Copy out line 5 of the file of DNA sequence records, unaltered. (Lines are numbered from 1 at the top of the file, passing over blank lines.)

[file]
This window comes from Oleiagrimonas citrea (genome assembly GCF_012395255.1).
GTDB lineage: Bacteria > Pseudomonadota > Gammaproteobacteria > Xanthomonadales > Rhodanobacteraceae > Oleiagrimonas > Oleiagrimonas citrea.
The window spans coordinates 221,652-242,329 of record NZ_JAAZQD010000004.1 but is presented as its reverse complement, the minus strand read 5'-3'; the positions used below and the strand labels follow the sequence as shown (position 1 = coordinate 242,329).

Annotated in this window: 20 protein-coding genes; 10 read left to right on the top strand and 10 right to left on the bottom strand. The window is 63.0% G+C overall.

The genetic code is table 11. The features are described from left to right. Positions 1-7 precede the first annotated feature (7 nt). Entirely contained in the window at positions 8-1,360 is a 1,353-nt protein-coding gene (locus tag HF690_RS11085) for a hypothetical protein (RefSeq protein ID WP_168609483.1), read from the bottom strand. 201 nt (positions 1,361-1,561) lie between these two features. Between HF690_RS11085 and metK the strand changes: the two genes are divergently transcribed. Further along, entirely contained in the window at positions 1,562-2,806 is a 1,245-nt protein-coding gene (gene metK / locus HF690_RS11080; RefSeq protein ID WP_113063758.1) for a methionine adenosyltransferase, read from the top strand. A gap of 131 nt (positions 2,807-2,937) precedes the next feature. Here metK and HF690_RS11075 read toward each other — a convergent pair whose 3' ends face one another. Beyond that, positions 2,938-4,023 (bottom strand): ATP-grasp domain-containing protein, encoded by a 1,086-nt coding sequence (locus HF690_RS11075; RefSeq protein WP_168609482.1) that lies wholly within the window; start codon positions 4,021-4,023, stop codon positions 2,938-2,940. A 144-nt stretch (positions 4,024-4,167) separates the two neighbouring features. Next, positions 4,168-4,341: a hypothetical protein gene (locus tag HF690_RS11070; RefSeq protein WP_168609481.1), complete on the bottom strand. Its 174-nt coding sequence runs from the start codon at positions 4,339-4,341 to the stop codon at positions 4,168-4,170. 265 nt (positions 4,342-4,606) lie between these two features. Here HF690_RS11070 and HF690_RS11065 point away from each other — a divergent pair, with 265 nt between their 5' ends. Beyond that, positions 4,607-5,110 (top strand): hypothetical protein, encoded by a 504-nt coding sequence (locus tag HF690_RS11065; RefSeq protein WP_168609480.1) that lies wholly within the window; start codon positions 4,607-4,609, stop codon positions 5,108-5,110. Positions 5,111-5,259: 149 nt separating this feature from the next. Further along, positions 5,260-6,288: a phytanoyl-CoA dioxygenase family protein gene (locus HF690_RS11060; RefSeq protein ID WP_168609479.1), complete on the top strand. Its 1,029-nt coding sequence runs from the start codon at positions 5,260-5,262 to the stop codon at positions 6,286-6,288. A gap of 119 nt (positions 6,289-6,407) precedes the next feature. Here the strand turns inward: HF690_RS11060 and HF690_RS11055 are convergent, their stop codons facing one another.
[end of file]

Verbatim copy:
The genetic code is table 11. The features are described from left to right. Positions 1-7 precede the first annotated feature (7 nt). Entirely contained in the window at positions 8-1,360 is a 1,353-nt protein-coding gene (locus tag HF690_RS11085) for a hypothetical protein (RefSeq protein ID WP_168609483.1), read from the bottom strand. 201 nt (positions 1,361-1,561) lie between these two features. Between HF690_RS11085 and metK the strand changes: the two genes are divergently transcribed. Further along, entirely contained in the window at positions 1,562-2,806 is a 1,245-nt protein-coding gene (gene metK / locus HF690_RS11080; RefSeq protein ID WP_113063758.1) for a methionine adenosyltransferase, read from the top strand. A gap of 131 nt (positions 2,807-2,937) precedes the next feature. Here metK and HF690_RS11075 read toward each other — a convergent pair whose 3' ends face one another. Beyond that, positions 2,938-4,023 (bottom strand): ATP-grasp domain-containing protein, encoded by a 1,086-nt coding sequence (locus HF690_RS11075; RefSeq protein WP_168609482.1) that lies wholly within the window; start codon positions 4,021-4,023, stop codon positions 2,938-2,940. A 144-nt stretch (positions 4,024-4,167) separates the two neighbouring features. Next, positions 4,168-4,341: a hypothetical protein gene (locus tag HF690_RS11070; RefSeq protein WP_168609481.1), complete on the bottom strand. Its 174-nt coding sequence runs from the start codon at positions 4,339-4,341 to the stop codon at positions 4,168-4,170. 265 nt (positions 4,342-4,606) lie between these two features. Here HF690_RS11070 and HF690_RS11065 point away from each other — a divergent pair, with 265 nt between their 5' ends. Beyond that, positions 4,607-5,110 (top strand): hypothetical protein, encoded by a 504-nt coding sequence (locus tag HF690_RS11065; RefSeq protein WP_168609480.1) that lies wholly within the window; start codon positions 4,607-4,609, stop codon positions 5,108-5,110. Positions 5,111-5,259: 149 nt separating this feature from the next. Further along, positions 5,260-6,288: a phytanoyl-CoA dioxygenase family protein gene (locus HF690_RS11060; RefSeq protein ID WP_168609479.1), complete on the top strand. Its 1,029-nt coding sequence runs from the start codon at positions 5,260-5,262 to the stop codon at positions 6,286-6,288. A gap of 119 nt (positions 6,289-6,407) precedes the next feature. Here the strand turns inward: HF690_RS11060 and HF690_RS11055 are convergent, their stop codons facing one another.